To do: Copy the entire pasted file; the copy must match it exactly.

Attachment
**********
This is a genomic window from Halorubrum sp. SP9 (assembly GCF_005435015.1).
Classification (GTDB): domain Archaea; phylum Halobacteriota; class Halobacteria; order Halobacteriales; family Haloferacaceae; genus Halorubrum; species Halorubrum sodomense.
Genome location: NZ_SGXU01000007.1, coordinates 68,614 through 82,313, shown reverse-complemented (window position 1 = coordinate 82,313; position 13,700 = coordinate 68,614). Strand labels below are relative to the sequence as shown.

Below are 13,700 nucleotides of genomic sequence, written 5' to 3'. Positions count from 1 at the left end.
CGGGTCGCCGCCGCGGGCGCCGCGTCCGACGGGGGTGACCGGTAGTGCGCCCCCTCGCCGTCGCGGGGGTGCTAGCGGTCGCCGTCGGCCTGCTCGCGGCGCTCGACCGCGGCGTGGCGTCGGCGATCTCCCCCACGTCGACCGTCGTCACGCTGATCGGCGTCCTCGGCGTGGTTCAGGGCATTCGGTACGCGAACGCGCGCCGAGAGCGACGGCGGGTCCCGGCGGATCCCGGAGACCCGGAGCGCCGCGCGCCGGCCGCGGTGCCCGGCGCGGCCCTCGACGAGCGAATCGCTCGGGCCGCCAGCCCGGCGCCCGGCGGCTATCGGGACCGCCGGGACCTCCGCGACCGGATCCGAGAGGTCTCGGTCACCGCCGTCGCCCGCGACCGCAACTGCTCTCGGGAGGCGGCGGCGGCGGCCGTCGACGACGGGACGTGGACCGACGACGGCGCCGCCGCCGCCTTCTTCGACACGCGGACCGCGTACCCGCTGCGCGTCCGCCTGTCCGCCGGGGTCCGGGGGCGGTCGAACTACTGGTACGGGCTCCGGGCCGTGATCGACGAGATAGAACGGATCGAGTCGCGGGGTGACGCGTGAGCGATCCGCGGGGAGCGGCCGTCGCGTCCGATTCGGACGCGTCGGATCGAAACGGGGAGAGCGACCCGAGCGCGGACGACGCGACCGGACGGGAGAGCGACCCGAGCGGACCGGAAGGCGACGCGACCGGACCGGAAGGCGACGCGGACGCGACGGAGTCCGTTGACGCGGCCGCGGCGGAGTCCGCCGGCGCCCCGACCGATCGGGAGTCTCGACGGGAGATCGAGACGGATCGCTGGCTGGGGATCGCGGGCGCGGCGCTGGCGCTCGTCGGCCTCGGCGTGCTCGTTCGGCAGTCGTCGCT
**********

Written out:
This is a genomic window from Halorubrum sp. SP9 (assembly GCF_005435015.1).
Classification (GTDB): domain Archaea; phylum Halobacteriota; class Halobacteria; order Halobacteriales; family Haloferacaceae; genus Halorubrum; species Halorubrum sodomense.
Genome location: NZ_SGXU01000007.1, coordinates 68,614 through 82,313, shown reverse-complemented (window position 1 = coordinate 82,313; position 13,700 = coordinate 68,614). Strand labels below are relative to the sequence as shown.

Below are 13,700 nucleotides of genomic sequence, written 5' to 3'. Positions count from 1 at the left end.
CGGGTCGCCGCCGCGGGCGCCGCGTCCGACGGGGGTGACCGGTAGTGCGCCCCCTCGCCGTCGCGGGGGTGCTAGCGGTCGCCGTCGGCCTGCTCGCGGCGCTCGACCGCGGCGTGGCGTCGGCGATCTCCCCCACGTCGACCGTCGTCACGCTGATCGGCGTCCTCGGCGTGGTTCAGGGCATTCGGTACGCGAACGCGCGCCGAGAGCGACGGCGGGTCCCGGCGGATCCCGGAGACCCGGAGCGCCGCGCGCCGGCCGCGGTGCCCGGCGCGGCCCTCGACGAGCGAATCGCTCGGGCCGCCAGCCCGGCGCCCGGCGGCTATCGGGACCGCCGGGACCTCCGCGACCGGATCCGAGAGGTCTCGGTCACCGCCGTCGCCCGCGACCGCAACTGCTCTCGGGAGGCGGCGGCGGCGGCCGTCGACGACGGGACGTGGACCGACGACGGCGCCGCCGCCGCCTTCTTCGACACGCGGACCGCGTACCCGCTGCGCGTCCGCCTGTCCGCCGGGGTCCGGGGGCGGTCGAACTACTGGTACGGGCTCCGGGCCGTGATCGACGAGATAGAACGGATCGAGTCGCGGGGTGACGCGTGAGCGATCCGCGGGGAGCGGCCGTCGCGTCCGATTCGGACGCGTCGGATCGAAACGGGGAGAGCGACCCGAGCGCGGACGACGCGACCGGACGGGAGAGCGACCCGAGCGGACCGGAAGGCGACGCGACCGGACCGGAAGGCGACGCGGACGCGACGGAGTCCGTTGACGCGGCCGCGGCGGAGTCCGCCGGCGCCCCGACCGATCGGGAGTCTCGACGGGAGATCGAGACGGATCGCTGGCTGGGGATCGCGGGCGCGGCGCTGGCGCTCGTCGGCCTCGGCGTGCTCGTTCGGCAGTCGTCGCT